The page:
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The article you requested is

Citalopram for Compulsive Shopping Disorder: An Open-Label Study Followed by Double-Blind Discontinuation.

J Clin Psychiatry 2003;64:793-798
Copyright 2003 Physicians Postgraduate Press, Inc.

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Background: Open-label trials suggested that fluvoxamine and citalopram may be effective for compulsive shopping disorder, but 2 double-blind fluvoxamine trials failed to confirm this. To test the hypothesis that citalopram is a safe, effective treatment for this disorder, we conducted a 7-week, open-label trial followed by a 9-week, double-blind, placebo-controlled discontinuation trial.

Method: From Jan. 2001 to Jan. 2002, we enrolled adult outpatients meeting diagnostic criteria suggested in a prior study for compulsive shopping disorder and having a score of >= 17 on the Yale-Brown Obsessive Compulsive Scale-Shopping Version (YBOCS-SV). Open-label citalopram was started at 20 mg/day and increased, absent marked response and limiting side effects, to 60 mg/day. Responders (subjects rated "much improved" or "very much improved" on the Clinical Global Impressions-Improvement scale [CGI-I] and having a >= 50% decrease in YBOCS-SV score) were randomized to double-blind citalopram treatment at the week 7 dose or placebo for 9 weeks.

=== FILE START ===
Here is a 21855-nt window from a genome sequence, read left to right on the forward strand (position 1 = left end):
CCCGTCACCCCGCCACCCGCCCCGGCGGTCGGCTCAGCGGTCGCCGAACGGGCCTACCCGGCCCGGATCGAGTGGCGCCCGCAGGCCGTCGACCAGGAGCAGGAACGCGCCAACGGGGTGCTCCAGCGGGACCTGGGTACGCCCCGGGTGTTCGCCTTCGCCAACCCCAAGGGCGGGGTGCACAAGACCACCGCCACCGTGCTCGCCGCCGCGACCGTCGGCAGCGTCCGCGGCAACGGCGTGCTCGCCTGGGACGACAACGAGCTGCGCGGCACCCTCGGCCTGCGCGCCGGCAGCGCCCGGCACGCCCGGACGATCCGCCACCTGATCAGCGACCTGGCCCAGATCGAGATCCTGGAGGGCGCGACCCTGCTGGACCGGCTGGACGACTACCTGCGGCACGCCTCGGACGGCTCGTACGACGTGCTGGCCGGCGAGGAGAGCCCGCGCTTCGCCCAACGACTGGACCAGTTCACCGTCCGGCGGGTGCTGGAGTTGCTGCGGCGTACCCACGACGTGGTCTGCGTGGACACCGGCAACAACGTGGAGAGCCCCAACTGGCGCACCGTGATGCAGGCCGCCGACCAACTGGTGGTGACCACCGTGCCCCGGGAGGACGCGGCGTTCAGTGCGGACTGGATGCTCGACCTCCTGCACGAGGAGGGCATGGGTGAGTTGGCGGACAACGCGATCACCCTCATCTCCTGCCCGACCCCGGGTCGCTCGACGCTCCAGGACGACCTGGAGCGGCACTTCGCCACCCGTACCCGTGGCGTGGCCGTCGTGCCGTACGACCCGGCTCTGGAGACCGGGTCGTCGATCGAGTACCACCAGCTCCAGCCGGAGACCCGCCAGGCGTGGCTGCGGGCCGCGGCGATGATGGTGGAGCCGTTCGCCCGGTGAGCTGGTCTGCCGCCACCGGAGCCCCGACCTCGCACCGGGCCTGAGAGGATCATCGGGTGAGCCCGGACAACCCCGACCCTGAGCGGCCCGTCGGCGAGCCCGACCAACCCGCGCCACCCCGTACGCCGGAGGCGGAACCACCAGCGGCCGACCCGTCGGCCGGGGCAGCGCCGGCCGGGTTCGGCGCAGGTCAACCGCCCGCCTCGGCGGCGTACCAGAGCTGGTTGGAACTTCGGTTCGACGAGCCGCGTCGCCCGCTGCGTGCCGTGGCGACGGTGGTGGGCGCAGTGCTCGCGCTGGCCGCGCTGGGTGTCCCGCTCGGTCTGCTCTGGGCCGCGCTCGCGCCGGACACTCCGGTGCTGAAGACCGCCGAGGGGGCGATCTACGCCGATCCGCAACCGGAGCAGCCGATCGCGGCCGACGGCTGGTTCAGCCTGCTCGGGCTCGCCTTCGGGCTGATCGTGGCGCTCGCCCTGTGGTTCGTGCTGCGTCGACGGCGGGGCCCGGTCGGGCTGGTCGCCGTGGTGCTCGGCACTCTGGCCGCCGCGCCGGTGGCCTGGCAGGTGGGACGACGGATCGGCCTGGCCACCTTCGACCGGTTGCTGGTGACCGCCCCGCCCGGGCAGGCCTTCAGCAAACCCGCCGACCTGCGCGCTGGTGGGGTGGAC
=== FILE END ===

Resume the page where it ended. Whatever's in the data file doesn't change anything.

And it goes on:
Results: We enrolled 24 subjects (23 women and 1 man). Mean ± SD YBOCS-SV scores decreased significantly from 24.3 ± 4.6 at baseline to 8.2 ± 8.1 at week 7 (Wilcoxon signed rank: z = 4.20, p < .001). Fifteen of 24 subjects (63%) met the responder criteria. Three subjects (13%) discontinued for adverse events (1 each for headache, rash, and insomnia). Of the 15 responders who entered the double-blind treatment phase, 5 of 8 (63%) randomized to placebo relapsed (YBOCS-SV score >= 17 and "minimally improved" or less on the CGI-I) compared with none of 7 randomized to continue taking citalopram (Fisher exact test p = .019).

Conclusion: Citalopram appears to be a safe and effective treatment for compulsive shopping disorder. Further trials of citalopram and other selective serotonin reuptake inhibitors are warranted.